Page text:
Software solutions like Cropster and fabscale are leading the digital growth of the coffee industry – with features ranging from data collection and analysis to predicting roast outcomes.
Artificial intelligence (AI) was once considered a piece of science fiction, and while we’re a long way from machines taking over the world or passing for people, it has taken leaps and bounds in recent years. Machine learning, put simply, involves a computer using a large existing database to make decisions or predictions about something happening now or in the future. Through Bean Curve Prediction, Cropster has put this technology to work for the coffee industry.
“Bean Curve Prediction provides immediate benefits to all of our customers when they roast. It makes sure they stay on track during production roasting, leading to better consistency and less wasted batches, saving time and money,” Cropster Roast Product Manager Lisa Gringl says.
Bean Curve Prediction begins 60 seconds into a roast and appears as a dashed curve extending past the running bean temperature curve. Gringl says it is accurate within 1°C for two minutes into the future and 0.5°C within 30 seconds. She adds that Bean Curve Prediction shows its true potential before production, during sample roasting where profiles and recipes are still being set for new green coffees.
“With this tool, you need less sample batches to develop your new product. When you get a new coffee, you’re usually starting with a blank slate. Bean Curve Prediction has learnt from thousands of anonymised roasts, providing a tool to immediately see where that roast will go. It even learns from new roasts and what you do at the moment, so it gets smarter,” she says.
“A third benefit we hadn’t considered during development, and discovered during beta testing, was to train staff. If a new roaster joins the team and you want to teach them how the coffee reacts to specific changes, you can do that with the curve prediction because it updates every second and takes every gas or airflow change into account.”
The development of Bean Curve Prediction began several years ago, when Cropster approached several of its customers to gather data and insight from the roasting process. Cropster was overwhelmed by the interest in the project, with many customers wanting to find correlations in their own data.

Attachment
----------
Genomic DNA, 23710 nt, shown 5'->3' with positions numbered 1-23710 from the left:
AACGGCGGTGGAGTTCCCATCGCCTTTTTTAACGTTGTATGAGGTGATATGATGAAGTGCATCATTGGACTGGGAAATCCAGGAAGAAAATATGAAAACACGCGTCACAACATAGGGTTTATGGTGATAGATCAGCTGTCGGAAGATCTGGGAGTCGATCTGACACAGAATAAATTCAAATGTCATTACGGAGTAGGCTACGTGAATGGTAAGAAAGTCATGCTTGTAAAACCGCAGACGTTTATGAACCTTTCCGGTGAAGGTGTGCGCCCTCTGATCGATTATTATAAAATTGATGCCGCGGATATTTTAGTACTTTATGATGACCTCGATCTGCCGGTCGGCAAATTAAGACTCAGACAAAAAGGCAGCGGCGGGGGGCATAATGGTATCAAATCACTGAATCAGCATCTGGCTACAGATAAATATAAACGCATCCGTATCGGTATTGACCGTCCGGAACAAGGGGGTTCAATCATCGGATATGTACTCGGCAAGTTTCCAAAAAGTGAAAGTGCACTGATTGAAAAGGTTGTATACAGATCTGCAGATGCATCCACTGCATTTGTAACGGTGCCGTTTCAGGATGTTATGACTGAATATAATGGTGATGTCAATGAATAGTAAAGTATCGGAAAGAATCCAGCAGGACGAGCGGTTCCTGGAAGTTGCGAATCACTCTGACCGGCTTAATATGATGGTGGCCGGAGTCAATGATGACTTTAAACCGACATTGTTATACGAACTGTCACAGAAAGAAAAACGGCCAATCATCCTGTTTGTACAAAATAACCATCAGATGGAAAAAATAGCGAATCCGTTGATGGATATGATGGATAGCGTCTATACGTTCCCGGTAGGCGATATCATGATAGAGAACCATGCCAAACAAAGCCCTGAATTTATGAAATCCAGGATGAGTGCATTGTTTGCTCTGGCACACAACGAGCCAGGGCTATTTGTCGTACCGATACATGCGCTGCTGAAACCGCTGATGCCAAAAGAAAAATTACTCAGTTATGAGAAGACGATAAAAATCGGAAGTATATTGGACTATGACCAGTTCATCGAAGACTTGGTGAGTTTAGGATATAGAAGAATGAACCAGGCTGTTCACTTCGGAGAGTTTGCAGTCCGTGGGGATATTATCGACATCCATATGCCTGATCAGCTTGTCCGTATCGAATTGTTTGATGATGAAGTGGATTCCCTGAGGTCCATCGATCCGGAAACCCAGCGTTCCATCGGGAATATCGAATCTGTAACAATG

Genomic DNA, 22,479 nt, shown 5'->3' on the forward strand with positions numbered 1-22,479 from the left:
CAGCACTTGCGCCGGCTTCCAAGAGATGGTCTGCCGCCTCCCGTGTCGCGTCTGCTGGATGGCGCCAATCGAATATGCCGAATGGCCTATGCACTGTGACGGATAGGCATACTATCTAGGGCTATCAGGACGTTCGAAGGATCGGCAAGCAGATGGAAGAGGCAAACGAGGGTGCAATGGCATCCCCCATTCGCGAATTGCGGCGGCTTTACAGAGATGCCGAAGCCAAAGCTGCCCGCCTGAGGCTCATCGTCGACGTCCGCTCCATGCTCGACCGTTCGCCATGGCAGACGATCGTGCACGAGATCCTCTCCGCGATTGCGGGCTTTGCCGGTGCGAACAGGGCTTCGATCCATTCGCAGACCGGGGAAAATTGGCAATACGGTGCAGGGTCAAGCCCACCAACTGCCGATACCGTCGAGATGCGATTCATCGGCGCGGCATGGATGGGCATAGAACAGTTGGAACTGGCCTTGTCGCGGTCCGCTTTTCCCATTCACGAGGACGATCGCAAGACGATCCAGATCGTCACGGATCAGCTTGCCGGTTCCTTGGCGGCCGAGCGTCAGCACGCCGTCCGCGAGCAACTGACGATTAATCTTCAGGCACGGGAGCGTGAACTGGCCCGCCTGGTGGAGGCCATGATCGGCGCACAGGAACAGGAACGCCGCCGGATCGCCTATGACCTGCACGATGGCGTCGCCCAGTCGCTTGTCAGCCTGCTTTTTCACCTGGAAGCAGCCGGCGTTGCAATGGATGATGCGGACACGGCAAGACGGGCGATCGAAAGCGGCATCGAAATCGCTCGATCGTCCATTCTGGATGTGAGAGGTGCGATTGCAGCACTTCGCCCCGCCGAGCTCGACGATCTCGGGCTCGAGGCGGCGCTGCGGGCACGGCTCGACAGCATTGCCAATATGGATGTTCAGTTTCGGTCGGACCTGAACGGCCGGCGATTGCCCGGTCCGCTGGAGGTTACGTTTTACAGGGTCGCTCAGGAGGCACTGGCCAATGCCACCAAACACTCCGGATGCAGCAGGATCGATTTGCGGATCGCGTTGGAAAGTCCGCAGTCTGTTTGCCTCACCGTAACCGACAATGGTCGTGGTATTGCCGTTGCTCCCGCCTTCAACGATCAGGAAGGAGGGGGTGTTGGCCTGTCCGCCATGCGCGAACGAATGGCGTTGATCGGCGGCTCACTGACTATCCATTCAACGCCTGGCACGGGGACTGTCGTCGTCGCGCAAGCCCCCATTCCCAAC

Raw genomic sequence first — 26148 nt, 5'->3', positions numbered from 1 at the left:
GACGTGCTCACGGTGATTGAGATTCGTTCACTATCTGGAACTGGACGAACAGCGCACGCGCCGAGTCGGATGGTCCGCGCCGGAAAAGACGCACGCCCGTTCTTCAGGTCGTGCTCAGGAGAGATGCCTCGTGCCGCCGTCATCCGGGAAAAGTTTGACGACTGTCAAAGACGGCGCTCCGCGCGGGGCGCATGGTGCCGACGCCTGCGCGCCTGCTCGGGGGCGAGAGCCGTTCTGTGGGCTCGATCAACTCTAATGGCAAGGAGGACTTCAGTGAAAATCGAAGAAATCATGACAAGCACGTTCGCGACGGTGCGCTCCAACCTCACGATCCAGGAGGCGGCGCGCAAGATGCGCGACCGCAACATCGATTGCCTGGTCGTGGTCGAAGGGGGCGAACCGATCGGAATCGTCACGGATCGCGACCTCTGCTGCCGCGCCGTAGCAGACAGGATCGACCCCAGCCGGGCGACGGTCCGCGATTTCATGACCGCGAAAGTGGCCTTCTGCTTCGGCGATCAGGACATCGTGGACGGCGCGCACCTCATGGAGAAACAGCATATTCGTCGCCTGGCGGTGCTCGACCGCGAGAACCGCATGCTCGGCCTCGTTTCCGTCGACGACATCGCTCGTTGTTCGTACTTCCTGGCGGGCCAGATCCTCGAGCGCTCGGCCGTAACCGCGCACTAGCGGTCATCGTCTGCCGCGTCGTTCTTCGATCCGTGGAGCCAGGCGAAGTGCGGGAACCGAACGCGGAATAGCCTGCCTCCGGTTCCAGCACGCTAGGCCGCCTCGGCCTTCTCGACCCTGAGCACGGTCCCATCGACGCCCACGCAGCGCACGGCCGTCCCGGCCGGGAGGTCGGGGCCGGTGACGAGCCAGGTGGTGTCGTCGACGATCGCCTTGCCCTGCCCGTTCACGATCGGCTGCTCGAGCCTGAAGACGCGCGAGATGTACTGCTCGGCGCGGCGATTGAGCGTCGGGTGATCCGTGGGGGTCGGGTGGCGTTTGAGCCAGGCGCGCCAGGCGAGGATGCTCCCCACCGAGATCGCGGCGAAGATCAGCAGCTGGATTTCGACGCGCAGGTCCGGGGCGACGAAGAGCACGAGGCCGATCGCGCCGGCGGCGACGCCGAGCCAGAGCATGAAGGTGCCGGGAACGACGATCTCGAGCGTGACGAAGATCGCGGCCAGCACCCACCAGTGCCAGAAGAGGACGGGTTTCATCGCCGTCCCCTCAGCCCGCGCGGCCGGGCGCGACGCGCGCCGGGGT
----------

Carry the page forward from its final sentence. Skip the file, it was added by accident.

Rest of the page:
A team of data scientists and mathematicians uses that data pool as an “incubator or test bed” for new developments in AI for Cropster. While Bean Curve Prediction was Cropster’s first AI program in the market, Gringl says it was not the first in development, with many more on the way.
“We try to pose questions or fulfill tasks that are beneficial for Cropster users. As an example, we’re working on predicting inventory, so ‘when am I going to run out of a green component?’ This is something we can predict,” she says.
But AI is only one way Cropster works automation into its solutions for the coffee industry. With a product and supply chain as complex as coffee, Gringly says automation can be implemented in many ways and stages.
“AI is about finding processes that are standardised and repetitive, then breaking them down into small pieces or concrete tasks, and training a system to repeat those tasks,” she says.
“At Cropster, we focus on three areas of automation: one is machine automation for roasting, another is workflow automation in the field and for traders in the coffee lab, and the third is workflow automation within roasteries.”
For workflow automation in the field, Cropster launched QR codes several years ago that can be shared alongside coffees, and due to their positive reception, has continued to widen these avenues for sharing data. Using the Cropster Origin app, producers can capture field data and automatically share it worldwide. On the other end, traders and roasters can cup coffee and provide immediate feedback to the farmers. Direct access to this information saves both ends the time of collating and sending this data to the other.